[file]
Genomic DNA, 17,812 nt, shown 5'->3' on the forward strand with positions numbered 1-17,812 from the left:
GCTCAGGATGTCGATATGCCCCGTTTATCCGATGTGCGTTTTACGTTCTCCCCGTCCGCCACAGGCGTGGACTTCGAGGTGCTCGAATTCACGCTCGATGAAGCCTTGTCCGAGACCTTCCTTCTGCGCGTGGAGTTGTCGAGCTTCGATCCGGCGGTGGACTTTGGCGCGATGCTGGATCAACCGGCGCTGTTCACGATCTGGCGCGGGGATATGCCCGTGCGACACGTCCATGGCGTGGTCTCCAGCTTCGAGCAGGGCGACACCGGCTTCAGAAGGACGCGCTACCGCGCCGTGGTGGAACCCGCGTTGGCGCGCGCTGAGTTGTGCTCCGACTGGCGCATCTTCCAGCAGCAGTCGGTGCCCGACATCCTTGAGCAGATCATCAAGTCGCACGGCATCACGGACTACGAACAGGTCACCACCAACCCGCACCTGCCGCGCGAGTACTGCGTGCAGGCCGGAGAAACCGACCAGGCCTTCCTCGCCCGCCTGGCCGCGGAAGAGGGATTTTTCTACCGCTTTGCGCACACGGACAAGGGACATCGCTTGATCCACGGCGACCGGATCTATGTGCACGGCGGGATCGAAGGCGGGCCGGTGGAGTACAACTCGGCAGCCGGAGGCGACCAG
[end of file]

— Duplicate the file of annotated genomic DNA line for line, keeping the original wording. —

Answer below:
Genomic DNA, 17,812 nt, shown 5'->3' on the forward strand with positions numbered 1-17,812 from the left:
GCTCAGGATGTCGATATGCCCCGTTTATCCGATGTGCGTTTTACGTTCTCCCCGTCCGCCACAGGCGTGGACTTCGAGGTGCTCGAATTCACGCTCGATGAAGCCTTGTCCGAGACCTTCCTTCTGCGCGTGGAGTTGTCGAGCTTCGATCCGGCGGTGGACTTTGGCGCGATGCTGGATCAACCGGCGCTGTTCACGATCTGGCGCGGGGATATGCCCGTGCGACACGTCCATGGCGTGGTCTCCAGCTTCGAGCAGGGCGACACCGGCTTCAGAAGGACGCGCTACCGCGCCGTGGTGGAACCCGCGTTGGCGCGCGCTGAGTTGTGCTCCGACTGGCGCATCTTCCAGCAGCAGTCGGTGCCCGACATCCTTGAGCAGATCATCAAGTCGCACGGCATCACGGACTACGAACAGGTCACCACCAACCCGCACCTGCCGCGCGAGTACTGCGTGCAGGCCGGAGAAACCGACCAGGCCTTCCTCGCCCGCCTGGCCGCGGAAGAGGGATTTTTCTACCGCTTTGCGCACACGGACAAGGGACATCGCTTGATCCACGGCGACCGGATCTATGTGCACGGCGGGATCGAAGGCGGGCCGGTGGAGTACAACTCGGCAGCCGGAGGCGACCAG